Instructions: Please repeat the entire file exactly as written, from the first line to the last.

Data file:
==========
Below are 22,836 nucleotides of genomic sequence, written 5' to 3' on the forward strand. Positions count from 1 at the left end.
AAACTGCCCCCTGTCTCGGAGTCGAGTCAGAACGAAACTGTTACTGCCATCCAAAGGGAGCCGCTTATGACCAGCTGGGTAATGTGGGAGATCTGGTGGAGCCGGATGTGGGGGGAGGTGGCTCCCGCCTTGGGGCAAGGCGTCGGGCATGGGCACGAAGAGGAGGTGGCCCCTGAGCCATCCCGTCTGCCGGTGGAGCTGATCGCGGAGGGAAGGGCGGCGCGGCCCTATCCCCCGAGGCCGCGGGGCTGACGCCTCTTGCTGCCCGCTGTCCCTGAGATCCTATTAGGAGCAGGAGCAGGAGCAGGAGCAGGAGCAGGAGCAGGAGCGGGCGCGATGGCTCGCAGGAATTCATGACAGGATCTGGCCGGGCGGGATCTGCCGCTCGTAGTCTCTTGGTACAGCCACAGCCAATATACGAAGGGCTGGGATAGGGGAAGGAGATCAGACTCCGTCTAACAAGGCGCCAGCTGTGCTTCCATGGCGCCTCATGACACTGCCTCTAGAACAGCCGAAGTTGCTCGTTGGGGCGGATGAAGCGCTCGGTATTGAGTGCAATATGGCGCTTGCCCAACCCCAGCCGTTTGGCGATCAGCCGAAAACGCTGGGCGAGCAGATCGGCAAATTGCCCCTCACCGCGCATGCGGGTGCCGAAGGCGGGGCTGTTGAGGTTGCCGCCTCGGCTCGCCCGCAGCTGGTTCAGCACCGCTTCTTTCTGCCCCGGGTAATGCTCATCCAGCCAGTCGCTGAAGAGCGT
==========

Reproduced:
Below are 22,836 nucleotides of genomic sequence, written 5' to 3' on the forward strand. Positions count from 1 at the left end.
AAACTGCCCCCTGTCTCGGAGTCGAGTCAGAACGAAACTGTTACTGCCATCCAAAGGGAGCCGCTTATGACCAGCTGGGTAATGTGGGAGATCTGGTGGAGCCGGATGTGGGGGGAGGTGGCTCCCGCCTTGGGGCAAGGCGTCGGGCATGGGCACGAAGAGGAGGTGGCCCCTGAGCCATCCCGTCTGCCGGTGGAGCTGATCGCGGAGGGAAGGGCGGCGCGGCCCTATCCCCCGAGGCCGCGGGGCTGACGCCTCTTGCTGCCCGCTGTCCCTGAGATCCTATTAGGAGCAGGAGCAGGAGCAGGAGCAGGAGCAGGAGCAGGAGCGGGCGCGATGGCTCGCAGGAATTCATGACAGGATCTGGCCGGGCGGGATCTGCCGCTCGTAGTCTCTTGGTACAGCCACAGCCAATATACGAAGGGCTGGGATAGGGGAAGGAGATCAGACTCCGTCTAACAAGGCGCCAGCTGTGCTTCCATGGCGCCTCATGACACTGCCTCTAGAACAGCCGAAGTTGCTCGTTGGGGCGGATGAAGCGCTCGGTATTGAGTGCAATATGGCGCTTGCCCAACCCCAGCCGTTTGGCGATCAGCCGAAAACGCTGGGCGAGCAGATCGGCAAATTGCCCCTCACCGCGCATGCGGGTGCCGAAGGCGGGGCTGTTGAGGTTGCCGCCTCGGCTCGCCCGCAGCTGGTTCAGCACCGCTTCTTTCTGCCCCGGGTAATGCTCATCCAGCCAGTCGCTGAAGAGCGT